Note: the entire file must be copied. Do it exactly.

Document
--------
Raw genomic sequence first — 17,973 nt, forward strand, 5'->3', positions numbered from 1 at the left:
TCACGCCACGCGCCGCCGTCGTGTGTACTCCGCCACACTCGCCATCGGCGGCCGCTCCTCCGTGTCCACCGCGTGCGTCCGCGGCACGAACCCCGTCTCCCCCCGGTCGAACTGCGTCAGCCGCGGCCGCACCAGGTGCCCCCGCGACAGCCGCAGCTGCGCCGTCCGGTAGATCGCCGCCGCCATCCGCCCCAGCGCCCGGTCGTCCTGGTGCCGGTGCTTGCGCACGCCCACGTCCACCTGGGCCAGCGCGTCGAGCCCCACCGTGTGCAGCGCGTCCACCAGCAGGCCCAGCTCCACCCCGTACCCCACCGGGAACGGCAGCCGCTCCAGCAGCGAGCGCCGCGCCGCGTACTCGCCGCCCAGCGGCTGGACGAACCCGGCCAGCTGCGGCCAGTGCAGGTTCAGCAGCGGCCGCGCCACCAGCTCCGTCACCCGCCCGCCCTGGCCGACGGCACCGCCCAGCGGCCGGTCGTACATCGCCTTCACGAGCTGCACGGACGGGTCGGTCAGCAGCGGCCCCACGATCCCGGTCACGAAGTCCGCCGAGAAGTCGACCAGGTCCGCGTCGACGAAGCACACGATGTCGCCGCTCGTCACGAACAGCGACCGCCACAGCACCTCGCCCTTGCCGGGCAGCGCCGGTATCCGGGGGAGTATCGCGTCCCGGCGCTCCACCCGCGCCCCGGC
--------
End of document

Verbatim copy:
Raw genomic sequence first — 17,973 nt, forward strand, 5'->3', positions numbered from 1 at the left:
TCACGCCACGCGCCGCCGTCGTGTGTACTCCGCCACACTCGCCATCGGCGGCCGCTCCTCCGTGTCCACCGCGTGCGTCCGCGGCACGAACCCCGTCTCCCCCCGGTCGAACTGCGTCAGCCGCGGCCGCACCAGGTGCCCCCGCGACAGCCGCAGCTGCGCCGTCCGGTAGATCGCCGCCGCCATCCGCCCCAGCGCCCGGTCGTCCTGGTGCCGGTGCTTGCGCACGCCCACGTCCACCTGGGCCAGCGCGTCGAGCCCCACCGTGTGCAGCGCGTCCACCAGCAGGCCCAGCTCCACCCCGTACCCCACCGGGAACGGCAGCCGCTCCAGCAGCGAGCGCCGCGCCGCGTACTCGCCGCCCAGCGGCTGGACGAACCCGGCCAGCTGCGGCCAGTGCAGGTTCAGCAGCGGCCGCGCCACCAGCTCCGTCACCCGCCCGCCCTGGCCGACGGCACCGCCCAGCGGCCGGTCGTACATCGCCTTCACGAGCTGCACGGACGGGTCGGTCAGCAGCGGCCCCACGATCCCGGTCACGAAGTCCGCCGAGAAGTCGACCAGGTCCGCGTCGACGAAGCACACGATGTCGCCGCTCGTCACGAACAGCGACCGCCACAGCACCTCGCCCTTGCCGGGCAGCGCCGGTATCCGGGGGAGTATCGCGTCCCGGCGCTCCACCCGCGCCCCGGC